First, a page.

Do this every day, and before you go to bed at night, look at those notes. They’ll be fresh in your mind, and if someone or something comes back, that appearance can be enough to stir your conscious and become lucid. People that lucid dream a lot report that they notice recurring patterns in their dreams, but this will be specific to the individual.
Consciously drifting off at night
Have you ever been nodding off at night and noticed “patterns” or “floaters” appearing in your vision? That’s the first stage of one of the first stages of sleep. You’re not actually asleep in the literal sense, but you’re getting there.
With a bit of discipline, you can continue to remind yourself that you’re conscious until the moment that you fall asleep. You could say “I’m awake” – but you really want to say “I’m not asleep yet”. When you do fall asleep, when you dream, you’ll be aware that you’re not saying that phrase.
This is the hardest way to lucid dream, but also the easiest to repeat on a consistent basis.
Realizing that you’re dreaming, for many, is by far the hardest part of the process. Becoming more aware of your reality is a brand new skill that you’re practicing, and you should try to incorporate reality checks and some of these tips into your daily life. Another aspect of becoming aware that you are dreaming is that you have to have the right mindset; you have to want to become lucid. The more you care about your dream experiences the more you will improve in aspects of dream recall, dream awareness, and dream control. Dreaming itself and things like reality checks have to become an important part of your routine; if you stick with it and you’ll eventually break into lucidity.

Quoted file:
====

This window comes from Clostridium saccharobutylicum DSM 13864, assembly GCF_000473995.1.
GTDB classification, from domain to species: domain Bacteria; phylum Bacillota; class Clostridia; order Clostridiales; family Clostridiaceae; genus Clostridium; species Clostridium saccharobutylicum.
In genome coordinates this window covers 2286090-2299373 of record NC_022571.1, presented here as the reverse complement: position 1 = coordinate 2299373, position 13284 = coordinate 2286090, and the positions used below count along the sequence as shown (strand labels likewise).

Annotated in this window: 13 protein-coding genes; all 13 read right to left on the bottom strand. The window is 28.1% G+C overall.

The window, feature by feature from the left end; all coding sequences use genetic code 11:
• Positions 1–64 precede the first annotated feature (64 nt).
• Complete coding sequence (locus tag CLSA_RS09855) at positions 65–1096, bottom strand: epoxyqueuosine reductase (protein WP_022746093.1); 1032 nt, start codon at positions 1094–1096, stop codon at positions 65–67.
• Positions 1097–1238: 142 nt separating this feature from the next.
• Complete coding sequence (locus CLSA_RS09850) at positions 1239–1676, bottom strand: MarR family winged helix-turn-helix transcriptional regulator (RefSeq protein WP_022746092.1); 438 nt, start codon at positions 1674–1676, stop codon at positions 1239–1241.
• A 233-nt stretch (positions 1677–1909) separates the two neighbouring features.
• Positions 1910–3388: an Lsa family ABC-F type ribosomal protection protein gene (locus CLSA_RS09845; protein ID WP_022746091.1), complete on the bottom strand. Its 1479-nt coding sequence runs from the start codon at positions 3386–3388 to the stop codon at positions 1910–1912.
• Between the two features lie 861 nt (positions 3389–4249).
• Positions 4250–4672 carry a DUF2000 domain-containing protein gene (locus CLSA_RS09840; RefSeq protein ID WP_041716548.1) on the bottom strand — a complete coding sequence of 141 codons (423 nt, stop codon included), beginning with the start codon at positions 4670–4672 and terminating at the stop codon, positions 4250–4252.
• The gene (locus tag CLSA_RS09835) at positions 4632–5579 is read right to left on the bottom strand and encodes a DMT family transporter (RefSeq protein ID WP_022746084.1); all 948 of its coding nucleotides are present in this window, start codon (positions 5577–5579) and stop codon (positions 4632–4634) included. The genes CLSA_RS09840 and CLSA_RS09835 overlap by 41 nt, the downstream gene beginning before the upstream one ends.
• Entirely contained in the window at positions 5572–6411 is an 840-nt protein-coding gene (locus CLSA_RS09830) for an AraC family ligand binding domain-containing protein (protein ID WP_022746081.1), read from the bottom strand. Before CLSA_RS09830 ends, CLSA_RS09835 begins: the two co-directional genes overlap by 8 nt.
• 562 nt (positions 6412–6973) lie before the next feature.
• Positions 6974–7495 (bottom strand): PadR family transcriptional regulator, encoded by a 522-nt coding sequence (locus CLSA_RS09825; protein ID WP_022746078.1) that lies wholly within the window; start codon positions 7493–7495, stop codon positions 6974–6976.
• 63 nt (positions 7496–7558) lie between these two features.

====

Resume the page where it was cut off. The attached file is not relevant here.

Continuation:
Step 2 – staying asleep
Lucidity may be short-lived on your first attempt. Consciousness while you sleep is delicate.
So when you realize that you are dreaming, try to stay calm and continue with the flow of the dream. It’s going to be very appealing to do literally whatever you think of, but if you start doing this right away, like trying to fly, completely changing the environment, etc., you may wake right up. Some people suggest spinning as a technique to remain sleeping once they become lucid, and others suggest rubbing their hands. In studies spinning was the more effective technique to remain asleep.
Dream control refers to one’s ability to control their dream. For some this comes natural and the bounds of their dream control really has no limitations. Others however will have to practice to do particular tasks, like teleporting somewhere. To increase your dream control gradually increase the craziness of what you imagine and what you want to do. Flying is a favorite among lucid dreamers, if you can’t fly right away, work up to that.
Realistically, for the first couples tries, you’ll probably wake up right after you realize that you’re lucid dreaming. Even the pros do. But eventually, as realizing that you’re dreaming becomes more commonplace, you’ll be able to stay within the dream.
Tricks to lucid dreaming faster
If you want to just do it, there are a few “methods” to lucid dreaming that can potentially accelerate the process.
Take 1mg to 5mg of melatonin before you go into bed. Melatonin is the chemical that makes us feel drowsy. By taking it, you’ll fall asleep faster and be more able to realize that you’re slipping into sleep. Melatonin tends to increase the intensity of your dreams, too. Many users report that they could remember their dreams when they took melatonin when they couldn’t otherwise. This is helpful towards making you realize that you’re dreaming and getting an accurate dream journal.